Turning to an actual assessment of the diagnostic error rate, describing those events that medical doctors incorrectly diagnose as abusive head trauma/Shaken Baby Syndrome/non-accidental head injury it was found that out of 100 witnessed non-abusive head trauma (non-AHT) cases, 14 have been incorrectly diagnosed as AHT. This indicates that, according to this reference standard, approximately 14% of accidental cases are wrongly identified as abusive head trauma. We could therefore posit that this diagnostic error rate would be reflected in convictions for AHT/SBS. Further, owing to the focus on the medical criteria, which is increasingly viewed as non-specific for SBS/AHT, that there can be no actual evidence presented to the court to refute the findings made by expert witnesses, as those findings are not matters for debate. Rather, the interpretation of the findings is what these cases turn on.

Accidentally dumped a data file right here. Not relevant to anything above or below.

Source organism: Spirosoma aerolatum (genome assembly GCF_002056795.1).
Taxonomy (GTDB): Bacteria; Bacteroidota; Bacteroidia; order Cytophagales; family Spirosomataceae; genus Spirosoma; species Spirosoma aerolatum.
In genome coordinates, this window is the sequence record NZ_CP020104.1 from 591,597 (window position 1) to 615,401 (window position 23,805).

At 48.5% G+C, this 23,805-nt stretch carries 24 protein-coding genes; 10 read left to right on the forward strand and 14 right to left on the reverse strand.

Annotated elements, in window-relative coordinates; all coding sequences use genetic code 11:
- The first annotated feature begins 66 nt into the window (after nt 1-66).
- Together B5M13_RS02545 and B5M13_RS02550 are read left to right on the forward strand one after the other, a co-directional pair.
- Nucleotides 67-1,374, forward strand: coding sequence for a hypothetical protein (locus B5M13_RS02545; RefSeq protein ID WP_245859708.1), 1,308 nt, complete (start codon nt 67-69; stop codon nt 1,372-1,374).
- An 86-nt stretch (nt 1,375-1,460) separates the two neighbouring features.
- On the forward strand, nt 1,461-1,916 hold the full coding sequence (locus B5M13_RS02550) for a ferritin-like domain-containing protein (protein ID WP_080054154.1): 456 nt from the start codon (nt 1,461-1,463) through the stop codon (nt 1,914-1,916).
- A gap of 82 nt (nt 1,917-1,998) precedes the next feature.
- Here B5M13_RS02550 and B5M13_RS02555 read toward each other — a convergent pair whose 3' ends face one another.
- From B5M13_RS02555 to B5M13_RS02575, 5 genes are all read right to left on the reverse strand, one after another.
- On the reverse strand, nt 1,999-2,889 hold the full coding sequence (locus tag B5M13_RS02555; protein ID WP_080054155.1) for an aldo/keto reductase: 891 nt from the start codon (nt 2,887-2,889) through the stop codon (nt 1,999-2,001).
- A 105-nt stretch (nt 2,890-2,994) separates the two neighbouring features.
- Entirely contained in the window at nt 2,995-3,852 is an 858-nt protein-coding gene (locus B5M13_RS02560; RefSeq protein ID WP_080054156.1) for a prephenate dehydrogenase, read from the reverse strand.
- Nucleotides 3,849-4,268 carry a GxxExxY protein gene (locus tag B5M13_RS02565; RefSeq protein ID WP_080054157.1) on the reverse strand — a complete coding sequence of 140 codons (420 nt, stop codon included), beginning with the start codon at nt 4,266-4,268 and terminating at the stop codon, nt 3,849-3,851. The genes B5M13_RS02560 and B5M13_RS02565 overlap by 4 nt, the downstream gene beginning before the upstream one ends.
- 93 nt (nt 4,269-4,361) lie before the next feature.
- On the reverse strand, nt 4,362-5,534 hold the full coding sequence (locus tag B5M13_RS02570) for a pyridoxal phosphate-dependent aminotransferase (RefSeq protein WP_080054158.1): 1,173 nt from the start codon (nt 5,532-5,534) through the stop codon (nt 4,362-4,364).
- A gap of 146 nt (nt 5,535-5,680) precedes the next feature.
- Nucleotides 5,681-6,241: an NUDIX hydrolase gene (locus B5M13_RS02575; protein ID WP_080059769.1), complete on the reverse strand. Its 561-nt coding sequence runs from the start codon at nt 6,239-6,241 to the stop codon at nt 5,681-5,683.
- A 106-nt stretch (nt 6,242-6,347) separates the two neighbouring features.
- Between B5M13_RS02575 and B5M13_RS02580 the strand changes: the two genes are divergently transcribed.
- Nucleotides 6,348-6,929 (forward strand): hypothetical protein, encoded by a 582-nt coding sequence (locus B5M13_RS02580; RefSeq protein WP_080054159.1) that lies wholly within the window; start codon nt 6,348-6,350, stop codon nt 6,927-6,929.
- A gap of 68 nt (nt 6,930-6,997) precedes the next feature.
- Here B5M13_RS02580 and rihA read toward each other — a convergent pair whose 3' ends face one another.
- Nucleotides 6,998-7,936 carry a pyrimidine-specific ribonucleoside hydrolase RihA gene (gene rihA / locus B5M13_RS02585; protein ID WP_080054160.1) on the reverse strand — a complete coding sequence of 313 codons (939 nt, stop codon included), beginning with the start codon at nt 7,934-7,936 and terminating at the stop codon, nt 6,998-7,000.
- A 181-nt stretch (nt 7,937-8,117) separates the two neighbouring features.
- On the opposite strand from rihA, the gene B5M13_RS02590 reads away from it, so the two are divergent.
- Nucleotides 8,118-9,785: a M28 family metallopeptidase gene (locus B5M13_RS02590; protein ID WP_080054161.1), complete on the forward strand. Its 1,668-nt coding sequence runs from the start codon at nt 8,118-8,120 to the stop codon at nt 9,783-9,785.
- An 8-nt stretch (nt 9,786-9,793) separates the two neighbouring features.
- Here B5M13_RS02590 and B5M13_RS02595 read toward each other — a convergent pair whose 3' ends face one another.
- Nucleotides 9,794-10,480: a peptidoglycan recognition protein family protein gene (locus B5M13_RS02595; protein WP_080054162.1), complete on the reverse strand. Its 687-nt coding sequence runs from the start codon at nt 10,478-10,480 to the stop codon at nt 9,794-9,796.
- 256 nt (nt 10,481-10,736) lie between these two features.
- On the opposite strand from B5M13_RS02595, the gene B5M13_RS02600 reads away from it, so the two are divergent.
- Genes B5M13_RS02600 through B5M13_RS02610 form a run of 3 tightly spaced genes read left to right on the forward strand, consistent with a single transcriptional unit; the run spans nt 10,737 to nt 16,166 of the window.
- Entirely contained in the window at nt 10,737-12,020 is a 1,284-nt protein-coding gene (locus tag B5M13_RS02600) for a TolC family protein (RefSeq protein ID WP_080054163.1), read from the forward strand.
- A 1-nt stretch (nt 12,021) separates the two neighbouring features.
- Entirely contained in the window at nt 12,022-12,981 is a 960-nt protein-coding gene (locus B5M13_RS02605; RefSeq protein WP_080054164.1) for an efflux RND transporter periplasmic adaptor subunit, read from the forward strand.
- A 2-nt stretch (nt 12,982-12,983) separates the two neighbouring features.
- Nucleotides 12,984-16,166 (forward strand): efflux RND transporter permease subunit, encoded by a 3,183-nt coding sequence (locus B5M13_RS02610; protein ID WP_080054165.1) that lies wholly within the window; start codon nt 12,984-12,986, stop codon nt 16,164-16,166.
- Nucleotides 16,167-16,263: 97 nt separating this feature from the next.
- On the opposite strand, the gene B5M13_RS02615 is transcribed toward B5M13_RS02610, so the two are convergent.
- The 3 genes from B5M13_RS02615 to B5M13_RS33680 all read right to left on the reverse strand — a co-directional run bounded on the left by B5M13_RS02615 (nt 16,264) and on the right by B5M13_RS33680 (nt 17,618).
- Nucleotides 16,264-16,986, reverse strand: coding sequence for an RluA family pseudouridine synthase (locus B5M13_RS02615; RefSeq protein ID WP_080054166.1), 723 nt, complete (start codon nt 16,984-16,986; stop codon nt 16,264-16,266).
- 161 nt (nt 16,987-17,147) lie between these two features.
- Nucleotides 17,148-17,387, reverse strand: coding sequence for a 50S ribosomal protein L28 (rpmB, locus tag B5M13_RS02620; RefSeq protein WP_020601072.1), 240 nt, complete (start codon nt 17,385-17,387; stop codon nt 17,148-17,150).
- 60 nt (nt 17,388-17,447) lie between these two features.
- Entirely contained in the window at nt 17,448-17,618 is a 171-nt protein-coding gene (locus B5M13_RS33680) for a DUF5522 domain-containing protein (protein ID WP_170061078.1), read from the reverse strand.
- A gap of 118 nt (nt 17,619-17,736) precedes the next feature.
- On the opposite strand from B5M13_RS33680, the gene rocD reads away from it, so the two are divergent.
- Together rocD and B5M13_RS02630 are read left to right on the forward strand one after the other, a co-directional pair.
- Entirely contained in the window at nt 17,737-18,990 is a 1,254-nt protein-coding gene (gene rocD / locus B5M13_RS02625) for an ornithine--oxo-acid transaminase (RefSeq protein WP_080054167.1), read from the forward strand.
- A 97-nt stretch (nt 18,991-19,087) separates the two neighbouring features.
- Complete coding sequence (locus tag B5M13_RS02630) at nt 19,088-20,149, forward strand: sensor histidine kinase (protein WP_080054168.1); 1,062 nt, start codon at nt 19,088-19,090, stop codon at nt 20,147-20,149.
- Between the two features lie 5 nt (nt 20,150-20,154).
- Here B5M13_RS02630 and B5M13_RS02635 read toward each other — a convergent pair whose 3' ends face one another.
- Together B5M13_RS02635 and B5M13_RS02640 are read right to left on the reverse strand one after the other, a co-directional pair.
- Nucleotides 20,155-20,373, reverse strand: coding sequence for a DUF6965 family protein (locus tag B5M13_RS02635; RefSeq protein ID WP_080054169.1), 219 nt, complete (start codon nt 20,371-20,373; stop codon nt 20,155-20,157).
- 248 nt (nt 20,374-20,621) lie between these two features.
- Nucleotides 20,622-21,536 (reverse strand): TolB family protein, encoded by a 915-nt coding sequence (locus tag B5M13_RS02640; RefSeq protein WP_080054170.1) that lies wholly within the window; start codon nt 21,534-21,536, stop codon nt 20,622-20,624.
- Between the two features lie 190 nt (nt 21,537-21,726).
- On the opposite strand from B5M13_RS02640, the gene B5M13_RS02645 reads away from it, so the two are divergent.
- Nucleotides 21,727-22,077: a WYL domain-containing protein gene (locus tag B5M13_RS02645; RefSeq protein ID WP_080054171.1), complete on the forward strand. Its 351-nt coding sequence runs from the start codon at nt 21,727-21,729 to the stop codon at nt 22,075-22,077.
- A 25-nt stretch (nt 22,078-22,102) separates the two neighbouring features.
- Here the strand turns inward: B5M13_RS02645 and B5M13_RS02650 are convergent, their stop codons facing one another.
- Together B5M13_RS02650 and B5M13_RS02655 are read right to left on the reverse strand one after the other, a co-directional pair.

In Henderson, during the trial, the defense presented Dr. Anslow, a Consultant Paediatric Neuroradiologist, as their expert witness. Dr. Anslow suggested that the baby might have experienced a spontaneous seizure leading to hypoxic-ischemic brain damage, which could cause brain swelling and increased intra-cranial pressure. However, the defense did not contest the presence of the triad (widespread bilateral retinal haemorrhages, thin film subdural haemorrhage, and encephalopathy), retinal folds, and axonal damage, nor the assertion that these signs indicated violent trauma. Dr. Anslow's expertise did not cover the issues of retinal folds and axonal damage. Consequently, the appellant could not account for these two critical aspects, in addition to the triad, which were central to the prosecution's case. Henderson's appeal revolved around her efforts to address the two additional criteria alongside the triad. When considering Letby's case we might imagine a similar approach could be undertaken, that is she may seek to challenge those matters that were not effectively tackled during the trial. Though to do this it will require that she do significantly more than seek out the same type of expert witness she failed to use at her trial.